Based on our history, the best you can expect is personnel punishment. Meanwhile, that punishes people for what already happened, it won’t fix things for the future. Even at that, there are no guarantees that we will get to the bottom of the how it happened.

Whilst the escape could have happened without the help of an embassy, it is unlikely that such diplomatic support wasn’t on hand here. Escapes like this hardly ever happen without the knowledge of an embassy, with a new passport procured. Assuming the escape was not in a box.

Nigerians shouldn’t be more bothered that this happened. We should be bothered about the fact that the exact thing can still happen today, tomorrow and for the foreseeable future. This is the cost of impunity across every layer of our polity. The general thinking is, “in Nigeria, everything is negotiable”. The latest incident is one more proof of many of that. 

Yes, heads must roll. However, heads rolling just won’t cut it. We need to take another look at our security architecture and international travel protocol. That also includes our land borders – more notorious than whatever failings we have at the airports. An overhaul is necessary. 

Once it is about putting more officials and more uniforms at these ports, just know we are simply digging further down. It is not the challenge of fewer personnel. Indeed, we have too many officials involved with our exit protocols. We need better processes.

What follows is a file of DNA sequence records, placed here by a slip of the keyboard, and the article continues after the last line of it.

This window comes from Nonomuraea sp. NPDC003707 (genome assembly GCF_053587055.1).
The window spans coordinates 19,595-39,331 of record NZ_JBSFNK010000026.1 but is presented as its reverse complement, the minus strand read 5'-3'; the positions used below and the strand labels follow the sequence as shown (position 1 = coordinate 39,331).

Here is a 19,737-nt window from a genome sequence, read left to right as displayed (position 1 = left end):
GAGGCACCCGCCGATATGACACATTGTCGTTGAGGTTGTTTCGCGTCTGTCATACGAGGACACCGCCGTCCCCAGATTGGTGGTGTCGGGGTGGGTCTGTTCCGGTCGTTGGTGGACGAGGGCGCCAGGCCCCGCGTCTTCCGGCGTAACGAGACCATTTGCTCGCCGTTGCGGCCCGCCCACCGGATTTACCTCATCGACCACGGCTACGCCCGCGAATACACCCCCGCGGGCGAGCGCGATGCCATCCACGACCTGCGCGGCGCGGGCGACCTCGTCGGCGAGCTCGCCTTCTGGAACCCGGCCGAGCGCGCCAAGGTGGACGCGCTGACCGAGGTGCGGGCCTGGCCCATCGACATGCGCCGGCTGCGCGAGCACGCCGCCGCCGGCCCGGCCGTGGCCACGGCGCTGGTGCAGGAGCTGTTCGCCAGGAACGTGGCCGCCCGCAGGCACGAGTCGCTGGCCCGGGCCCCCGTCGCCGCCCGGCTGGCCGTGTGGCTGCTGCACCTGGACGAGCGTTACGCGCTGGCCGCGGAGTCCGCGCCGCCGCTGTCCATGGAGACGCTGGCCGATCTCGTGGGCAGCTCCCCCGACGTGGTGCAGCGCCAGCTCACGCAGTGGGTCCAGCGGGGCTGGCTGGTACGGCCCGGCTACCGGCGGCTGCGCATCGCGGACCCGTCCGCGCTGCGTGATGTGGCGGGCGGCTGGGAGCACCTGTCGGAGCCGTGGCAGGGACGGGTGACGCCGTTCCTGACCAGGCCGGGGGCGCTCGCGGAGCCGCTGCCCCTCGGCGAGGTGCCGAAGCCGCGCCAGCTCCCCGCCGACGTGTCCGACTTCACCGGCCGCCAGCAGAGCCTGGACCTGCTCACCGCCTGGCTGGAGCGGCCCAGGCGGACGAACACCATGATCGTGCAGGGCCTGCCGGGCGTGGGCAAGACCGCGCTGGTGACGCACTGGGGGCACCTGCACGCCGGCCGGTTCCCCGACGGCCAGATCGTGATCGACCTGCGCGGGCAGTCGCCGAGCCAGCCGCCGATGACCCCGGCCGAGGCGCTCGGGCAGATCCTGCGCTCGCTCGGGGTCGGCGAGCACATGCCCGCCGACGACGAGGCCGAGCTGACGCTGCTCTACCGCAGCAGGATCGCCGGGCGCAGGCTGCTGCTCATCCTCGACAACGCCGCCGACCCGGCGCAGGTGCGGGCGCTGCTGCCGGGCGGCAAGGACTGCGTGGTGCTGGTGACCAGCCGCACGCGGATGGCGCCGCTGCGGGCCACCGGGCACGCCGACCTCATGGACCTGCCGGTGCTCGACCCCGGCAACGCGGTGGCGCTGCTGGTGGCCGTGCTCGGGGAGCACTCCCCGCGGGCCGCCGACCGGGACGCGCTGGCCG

Anyone who’s ever travelled through any Nigerian airport knows that most of these officials have no business there. They are mostly there to fulfil the righteousness of marking a presence for their agency. It’s shocking that people who have been around the world return to Nigeria to enforce the anomalies we have at our ports and elsewhere. If you don’t use these points as a diplomatic passport carrier, did you not use them when you carried the ordinary passport? What is with us and accepting and leaving things as they are? Especially when we know change is necessary.

We can decide to make this an accident. Ensure it never happens again by restructuring what requires an overhaul. Or we can just make the usual noise and then get on with things as we are used to them. As we already know, we will all suffer for it; the powerful and the ordinary citizen, the rich and the poor. When push comes to shove, we will all pay for the failings of our country.

For starters, we all share in this embarrassment. However, beyond that, there is the potential cost to our safety and well-being as a people. Our failure on national security is only one of many apparent outcomes.

This escape reflects poorly on our country. However, it isn’t as bad as the fact that, as things are, this is the norm. Will things change? That is the opportunity this incident offers. Not even the most obsessed gamblers will bet on anything changing. The question is, who will prove them wrong?

 Omojuwa is chief strategist, Alpha Reach/ author, Digital Wealth Book